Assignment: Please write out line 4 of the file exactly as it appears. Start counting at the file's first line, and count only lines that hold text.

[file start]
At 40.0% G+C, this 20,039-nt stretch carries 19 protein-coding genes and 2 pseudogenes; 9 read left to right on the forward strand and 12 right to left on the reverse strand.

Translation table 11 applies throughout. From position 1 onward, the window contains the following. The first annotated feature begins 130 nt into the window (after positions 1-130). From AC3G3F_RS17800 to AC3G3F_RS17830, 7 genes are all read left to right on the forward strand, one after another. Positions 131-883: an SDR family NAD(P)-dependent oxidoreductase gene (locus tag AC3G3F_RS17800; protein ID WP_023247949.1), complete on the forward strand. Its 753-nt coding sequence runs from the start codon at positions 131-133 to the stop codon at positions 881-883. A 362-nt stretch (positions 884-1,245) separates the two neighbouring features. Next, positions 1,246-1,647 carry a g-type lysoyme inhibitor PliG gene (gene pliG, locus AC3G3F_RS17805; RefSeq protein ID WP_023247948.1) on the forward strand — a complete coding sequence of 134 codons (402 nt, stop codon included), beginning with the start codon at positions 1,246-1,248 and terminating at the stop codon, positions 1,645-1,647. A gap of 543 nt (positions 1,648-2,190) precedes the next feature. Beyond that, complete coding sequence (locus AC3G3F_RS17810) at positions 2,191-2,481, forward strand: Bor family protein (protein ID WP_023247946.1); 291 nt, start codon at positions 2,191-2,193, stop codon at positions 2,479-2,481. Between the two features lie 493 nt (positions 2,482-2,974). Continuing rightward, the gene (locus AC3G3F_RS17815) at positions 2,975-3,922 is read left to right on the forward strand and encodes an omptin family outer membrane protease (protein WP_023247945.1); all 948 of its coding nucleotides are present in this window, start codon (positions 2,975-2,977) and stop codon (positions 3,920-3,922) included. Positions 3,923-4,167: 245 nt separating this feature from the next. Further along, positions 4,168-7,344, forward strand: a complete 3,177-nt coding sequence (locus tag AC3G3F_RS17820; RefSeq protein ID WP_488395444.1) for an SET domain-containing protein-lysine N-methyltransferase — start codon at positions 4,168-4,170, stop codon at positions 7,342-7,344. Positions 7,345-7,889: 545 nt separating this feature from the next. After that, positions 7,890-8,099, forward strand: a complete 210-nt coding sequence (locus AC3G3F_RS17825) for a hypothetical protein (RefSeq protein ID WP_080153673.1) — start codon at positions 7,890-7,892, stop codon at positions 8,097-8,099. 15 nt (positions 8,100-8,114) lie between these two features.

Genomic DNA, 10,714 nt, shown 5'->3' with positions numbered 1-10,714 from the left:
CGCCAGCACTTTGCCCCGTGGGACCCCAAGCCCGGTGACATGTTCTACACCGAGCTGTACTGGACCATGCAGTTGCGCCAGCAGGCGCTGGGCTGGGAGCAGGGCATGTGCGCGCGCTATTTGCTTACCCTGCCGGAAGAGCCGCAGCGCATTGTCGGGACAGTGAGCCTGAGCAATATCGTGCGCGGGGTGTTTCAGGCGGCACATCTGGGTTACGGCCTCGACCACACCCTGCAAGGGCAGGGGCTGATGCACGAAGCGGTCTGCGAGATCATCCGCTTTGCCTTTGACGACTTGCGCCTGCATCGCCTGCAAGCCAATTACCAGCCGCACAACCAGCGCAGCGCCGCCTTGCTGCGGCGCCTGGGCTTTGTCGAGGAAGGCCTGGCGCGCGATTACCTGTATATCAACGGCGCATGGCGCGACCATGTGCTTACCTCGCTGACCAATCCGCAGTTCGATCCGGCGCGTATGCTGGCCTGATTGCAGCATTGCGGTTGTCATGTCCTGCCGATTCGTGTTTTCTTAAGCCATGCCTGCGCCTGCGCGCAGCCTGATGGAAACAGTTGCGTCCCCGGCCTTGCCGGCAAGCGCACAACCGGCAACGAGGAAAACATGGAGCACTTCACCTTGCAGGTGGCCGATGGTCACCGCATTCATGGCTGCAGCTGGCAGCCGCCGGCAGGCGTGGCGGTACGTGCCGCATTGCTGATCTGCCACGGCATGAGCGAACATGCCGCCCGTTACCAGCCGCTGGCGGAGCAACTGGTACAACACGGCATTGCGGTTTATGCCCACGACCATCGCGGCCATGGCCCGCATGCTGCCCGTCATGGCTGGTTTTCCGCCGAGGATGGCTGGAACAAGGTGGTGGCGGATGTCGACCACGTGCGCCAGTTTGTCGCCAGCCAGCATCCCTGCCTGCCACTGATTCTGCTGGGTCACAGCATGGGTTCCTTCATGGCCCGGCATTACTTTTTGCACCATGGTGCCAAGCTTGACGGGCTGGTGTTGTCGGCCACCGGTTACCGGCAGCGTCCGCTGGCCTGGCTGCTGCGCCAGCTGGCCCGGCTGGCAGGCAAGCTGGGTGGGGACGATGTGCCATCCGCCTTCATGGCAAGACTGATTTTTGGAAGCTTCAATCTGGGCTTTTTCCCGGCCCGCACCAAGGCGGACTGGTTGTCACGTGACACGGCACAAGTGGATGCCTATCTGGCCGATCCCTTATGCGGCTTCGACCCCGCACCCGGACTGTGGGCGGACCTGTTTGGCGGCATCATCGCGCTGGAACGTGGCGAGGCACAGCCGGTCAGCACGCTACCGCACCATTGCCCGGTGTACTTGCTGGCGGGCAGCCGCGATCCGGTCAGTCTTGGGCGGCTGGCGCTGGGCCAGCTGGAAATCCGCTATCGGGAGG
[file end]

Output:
CGCCAGCACTTTGCCCCGTGGGACCCCAAGCCCGGTGACATGTTCTACACCGAGCTGTACTGGACCATGCAGTTGCGCCAGCAGGCGCTGGGCTGGGAGCAGGGCATGTGCGCGCGCTATTTGCTTACCCTGCCGGAAGAGCCGCAGCGCATTGTCGGGACAGTGAGCCTGAGCAATATCGTGCGCGGGGTGTTTCAGGCGGCACATCTGGGTTACGGCCTCGACCACACCCTGCAAGGGCAGGGGCTGATGCACGAAGCGGTCTGCGAGATCATCCGCTTTGCCTTTGACGACTTGCGCCTGCATCGCCTGCAAGCCAATTACCAGCCGCACAACCAGCGCAGCGCCGCCTTGCTGCGGCGCCTGGGCTTTGTCGAGGAAGGCCTGGCGCGCGATTACCTGTATATCAACGGCGCATGGCGCGACCATGTGCTTACCTCGCTGACCAATCCGCAGTTCGATCCGGCGCGTATGCTGGCCTGATTGCAGCATTGCGGTTGTCATGTCCTGCCGATTCGTGTTTTCTTAAGCCATGCCTGCGCCTGCGCGCAGCCTGATGGAAACAGTTGCGTCCCCGGCCTTGCCGGCAAGCGCACAACCGGCAACGAGGAAAACATGGAGCACTTCACCTTGCAGGTGGCCGATGGTCACCGCATTCATGGCTGCAGCTGGCAGCCGCCGGCAGGCGTGGCGGTACGTGCCGCATTGCTGATCTGCCACGGCATGAGCGAACATGCCGCCCGTTACCAGCCGCTGGCGGAGCAACTGGTACAACACGGCATTGCGGTTTATGCCCACGACCATCGCGGCCATGGCCCGCATGCTGCCCGTCATGGCTGGTTTTCCGCCGAGGATGGCTGGAACAAGGTGGTGGCGGATGTCGACCACGTGCGCCAGTTTGTCGCCAGCCAGCATCCCTGCCTGCCACTGATTCTGCTGGGTCACAGCATGGGTTCCTTCATGGCCCGGCATTACTTTTTGCACCATGGTGCCAAGCTTGACGGGCTGGTGTTGTCGGCCACCGGTTACCGGCAGCGTCCGCTGGCCTGGCTGCTGCGCCAGCTGGCCCGGCTGGCAGGCAAGCTGGGTGGGGACGATGTGCCATCCGCCTTCATGGCAAGACTGATTTTTGGAAGCTTCAATCTGGGCTTTTTCCCGGCCCGCACCAAGGCGGACTGGTTGTCACGTGACACGGCACAAGTGGATGCCTATCTGGCCGATCCCTTATGCGGCTTCGACCCCGCACCCGGACTGTGGGCGGACCTGTTTGGCGGCATCATCGCGCTGGAACGTGGCGAGGCACAGCCGGTCAGCACGCTACCGCACCATTGCCCGGTGTACTTGCTGGCGGGCAGCCGCGATCCGGTCAGTCTTGGGCGGCTGGCGCTGGGCCAGCTGGAAATCCGCTATCGGGAGG